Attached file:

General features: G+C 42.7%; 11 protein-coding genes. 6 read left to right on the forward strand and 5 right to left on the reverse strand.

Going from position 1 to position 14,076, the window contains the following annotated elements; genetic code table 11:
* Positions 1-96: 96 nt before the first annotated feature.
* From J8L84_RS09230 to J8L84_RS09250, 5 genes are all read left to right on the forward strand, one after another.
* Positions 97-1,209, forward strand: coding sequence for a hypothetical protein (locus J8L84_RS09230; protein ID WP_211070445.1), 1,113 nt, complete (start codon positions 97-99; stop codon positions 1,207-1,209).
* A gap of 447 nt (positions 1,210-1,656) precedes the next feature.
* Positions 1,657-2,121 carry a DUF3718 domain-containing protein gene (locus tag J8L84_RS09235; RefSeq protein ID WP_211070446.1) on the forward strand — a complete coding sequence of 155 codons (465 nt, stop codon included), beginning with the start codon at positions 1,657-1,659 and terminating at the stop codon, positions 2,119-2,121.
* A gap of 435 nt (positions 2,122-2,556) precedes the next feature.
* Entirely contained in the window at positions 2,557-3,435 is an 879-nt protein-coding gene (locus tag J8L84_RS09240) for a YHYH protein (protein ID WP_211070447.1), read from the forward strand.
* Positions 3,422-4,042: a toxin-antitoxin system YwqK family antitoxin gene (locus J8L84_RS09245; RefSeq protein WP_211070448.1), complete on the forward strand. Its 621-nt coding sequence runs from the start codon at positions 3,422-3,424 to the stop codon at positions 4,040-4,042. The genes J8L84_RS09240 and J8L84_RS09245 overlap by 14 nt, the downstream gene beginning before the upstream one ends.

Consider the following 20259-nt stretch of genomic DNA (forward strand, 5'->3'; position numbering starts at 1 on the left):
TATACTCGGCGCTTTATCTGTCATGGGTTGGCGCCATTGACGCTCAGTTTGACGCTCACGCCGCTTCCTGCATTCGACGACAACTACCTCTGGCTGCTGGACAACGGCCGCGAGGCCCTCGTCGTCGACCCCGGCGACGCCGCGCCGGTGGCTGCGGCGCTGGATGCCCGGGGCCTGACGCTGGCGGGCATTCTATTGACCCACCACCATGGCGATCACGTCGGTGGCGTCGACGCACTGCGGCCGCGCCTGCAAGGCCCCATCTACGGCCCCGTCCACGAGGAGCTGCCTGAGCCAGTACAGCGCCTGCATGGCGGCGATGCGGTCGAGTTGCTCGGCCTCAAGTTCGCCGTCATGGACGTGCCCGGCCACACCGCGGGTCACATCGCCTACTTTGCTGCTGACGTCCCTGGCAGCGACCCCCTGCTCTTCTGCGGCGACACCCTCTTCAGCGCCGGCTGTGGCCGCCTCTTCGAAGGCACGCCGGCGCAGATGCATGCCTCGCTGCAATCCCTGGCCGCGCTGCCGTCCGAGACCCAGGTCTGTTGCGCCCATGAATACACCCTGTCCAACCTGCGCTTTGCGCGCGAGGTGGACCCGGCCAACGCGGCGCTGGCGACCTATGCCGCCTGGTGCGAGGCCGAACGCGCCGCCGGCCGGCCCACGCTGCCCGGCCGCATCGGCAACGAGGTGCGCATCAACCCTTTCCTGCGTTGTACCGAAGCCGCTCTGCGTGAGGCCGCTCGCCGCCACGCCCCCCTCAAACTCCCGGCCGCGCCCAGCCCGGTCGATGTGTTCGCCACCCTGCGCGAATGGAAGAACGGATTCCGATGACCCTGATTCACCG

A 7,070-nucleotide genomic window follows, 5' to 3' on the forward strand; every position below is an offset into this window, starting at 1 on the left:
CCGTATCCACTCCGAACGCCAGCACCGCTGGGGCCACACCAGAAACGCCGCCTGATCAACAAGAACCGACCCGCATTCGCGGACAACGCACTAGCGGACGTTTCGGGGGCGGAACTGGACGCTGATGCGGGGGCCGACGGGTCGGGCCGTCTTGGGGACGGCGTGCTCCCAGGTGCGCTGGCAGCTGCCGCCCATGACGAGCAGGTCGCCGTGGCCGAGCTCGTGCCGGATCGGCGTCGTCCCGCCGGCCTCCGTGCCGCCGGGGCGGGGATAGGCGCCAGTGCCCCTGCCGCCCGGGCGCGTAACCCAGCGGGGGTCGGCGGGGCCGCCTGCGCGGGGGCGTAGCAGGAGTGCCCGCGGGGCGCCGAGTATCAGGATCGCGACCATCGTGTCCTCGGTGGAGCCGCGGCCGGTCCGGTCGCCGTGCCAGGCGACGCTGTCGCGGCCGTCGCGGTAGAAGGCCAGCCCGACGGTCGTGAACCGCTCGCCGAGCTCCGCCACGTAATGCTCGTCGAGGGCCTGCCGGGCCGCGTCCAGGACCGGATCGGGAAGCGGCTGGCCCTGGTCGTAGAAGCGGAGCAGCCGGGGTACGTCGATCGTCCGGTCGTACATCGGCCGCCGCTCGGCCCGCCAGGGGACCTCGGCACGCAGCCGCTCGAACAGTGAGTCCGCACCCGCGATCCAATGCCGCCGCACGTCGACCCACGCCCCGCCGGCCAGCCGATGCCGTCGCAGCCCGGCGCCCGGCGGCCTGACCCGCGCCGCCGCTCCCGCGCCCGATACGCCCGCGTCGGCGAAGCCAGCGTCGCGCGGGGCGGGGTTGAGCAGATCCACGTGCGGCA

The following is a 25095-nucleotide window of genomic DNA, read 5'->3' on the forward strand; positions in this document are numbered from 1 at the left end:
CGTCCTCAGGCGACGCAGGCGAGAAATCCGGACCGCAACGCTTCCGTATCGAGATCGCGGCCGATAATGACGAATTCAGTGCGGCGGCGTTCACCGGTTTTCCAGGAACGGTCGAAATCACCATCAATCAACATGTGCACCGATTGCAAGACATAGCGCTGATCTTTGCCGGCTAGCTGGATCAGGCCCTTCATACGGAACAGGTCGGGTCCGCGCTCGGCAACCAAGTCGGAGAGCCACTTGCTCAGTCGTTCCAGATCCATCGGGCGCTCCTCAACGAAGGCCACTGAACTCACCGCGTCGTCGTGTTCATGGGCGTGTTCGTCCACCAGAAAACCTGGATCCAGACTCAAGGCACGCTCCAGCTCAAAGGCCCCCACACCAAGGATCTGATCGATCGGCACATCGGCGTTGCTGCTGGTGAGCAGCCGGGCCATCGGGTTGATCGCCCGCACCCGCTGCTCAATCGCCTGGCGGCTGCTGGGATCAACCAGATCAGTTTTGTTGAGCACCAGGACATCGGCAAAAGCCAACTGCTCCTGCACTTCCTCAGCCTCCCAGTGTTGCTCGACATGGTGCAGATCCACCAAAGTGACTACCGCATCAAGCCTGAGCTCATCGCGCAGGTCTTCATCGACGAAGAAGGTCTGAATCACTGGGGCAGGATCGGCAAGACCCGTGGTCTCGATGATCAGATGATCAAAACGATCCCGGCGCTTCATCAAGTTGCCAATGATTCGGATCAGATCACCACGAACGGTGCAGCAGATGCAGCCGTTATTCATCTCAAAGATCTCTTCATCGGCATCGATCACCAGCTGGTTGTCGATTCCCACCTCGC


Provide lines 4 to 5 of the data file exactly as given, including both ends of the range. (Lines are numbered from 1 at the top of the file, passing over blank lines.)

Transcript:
* From J8L84_RS09230 to J8L84_RS09250, 5 genes are all read left to right on the forward strand, one after another.
* Positions 97-1,209, forward strand: coding sequence for a hypothetical protein (locus J8L84_RS09230; protein ID WP_211070445.1), 1,113 nt, complete (start codon positions 97-99; stop codon positions 1,207-1,209).